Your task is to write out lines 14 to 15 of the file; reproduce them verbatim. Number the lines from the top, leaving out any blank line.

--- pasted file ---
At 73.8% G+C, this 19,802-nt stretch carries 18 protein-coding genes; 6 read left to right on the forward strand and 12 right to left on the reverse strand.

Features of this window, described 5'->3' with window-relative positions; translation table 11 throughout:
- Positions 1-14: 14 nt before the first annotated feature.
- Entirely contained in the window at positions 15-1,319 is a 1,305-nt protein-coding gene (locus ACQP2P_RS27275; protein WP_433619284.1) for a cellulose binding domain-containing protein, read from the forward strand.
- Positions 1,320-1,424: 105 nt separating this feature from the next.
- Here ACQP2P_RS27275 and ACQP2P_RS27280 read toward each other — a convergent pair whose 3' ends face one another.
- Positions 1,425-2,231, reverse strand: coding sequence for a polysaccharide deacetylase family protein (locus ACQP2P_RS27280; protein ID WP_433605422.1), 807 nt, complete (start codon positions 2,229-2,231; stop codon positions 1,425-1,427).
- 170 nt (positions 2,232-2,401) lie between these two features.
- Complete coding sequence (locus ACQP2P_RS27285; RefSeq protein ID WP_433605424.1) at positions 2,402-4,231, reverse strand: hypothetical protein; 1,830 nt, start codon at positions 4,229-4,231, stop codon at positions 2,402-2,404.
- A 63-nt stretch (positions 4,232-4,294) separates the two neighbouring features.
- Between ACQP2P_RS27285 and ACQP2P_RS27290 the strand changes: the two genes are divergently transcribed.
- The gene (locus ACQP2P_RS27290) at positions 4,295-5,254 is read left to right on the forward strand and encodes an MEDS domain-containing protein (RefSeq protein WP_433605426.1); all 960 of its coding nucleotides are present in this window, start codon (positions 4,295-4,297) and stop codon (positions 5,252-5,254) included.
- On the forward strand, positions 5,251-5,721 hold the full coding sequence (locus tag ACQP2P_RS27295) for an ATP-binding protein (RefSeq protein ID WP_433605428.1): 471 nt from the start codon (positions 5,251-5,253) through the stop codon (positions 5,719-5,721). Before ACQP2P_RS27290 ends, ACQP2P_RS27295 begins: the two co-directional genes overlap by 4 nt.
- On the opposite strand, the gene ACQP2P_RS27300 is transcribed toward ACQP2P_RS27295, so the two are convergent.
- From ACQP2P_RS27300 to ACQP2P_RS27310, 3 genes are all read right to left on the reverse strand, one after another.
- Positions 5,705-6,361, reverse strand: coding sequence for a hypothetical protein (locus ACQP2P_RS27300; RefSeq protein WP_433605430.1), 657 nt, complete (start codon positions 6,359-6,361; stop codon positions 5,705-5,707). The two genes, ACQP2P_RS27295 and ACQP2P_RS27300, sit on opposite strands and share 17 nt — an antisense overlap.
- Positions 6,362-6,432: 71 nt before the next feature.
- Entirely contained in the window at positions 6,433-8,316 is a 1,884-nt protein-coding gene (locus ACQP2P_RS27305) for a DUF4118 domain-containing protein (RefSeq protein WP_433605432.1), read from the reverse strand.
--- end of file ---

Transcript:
- On the opposite strand, the gene ACQP2P_RS27300 is transcribed toward ACQP2P_RS27295, so the two are convergent.
- From ACQP2P_RS27300 to ACQP2P_RS27310, 3 genes are all read right to left on the reverse strand, one after another.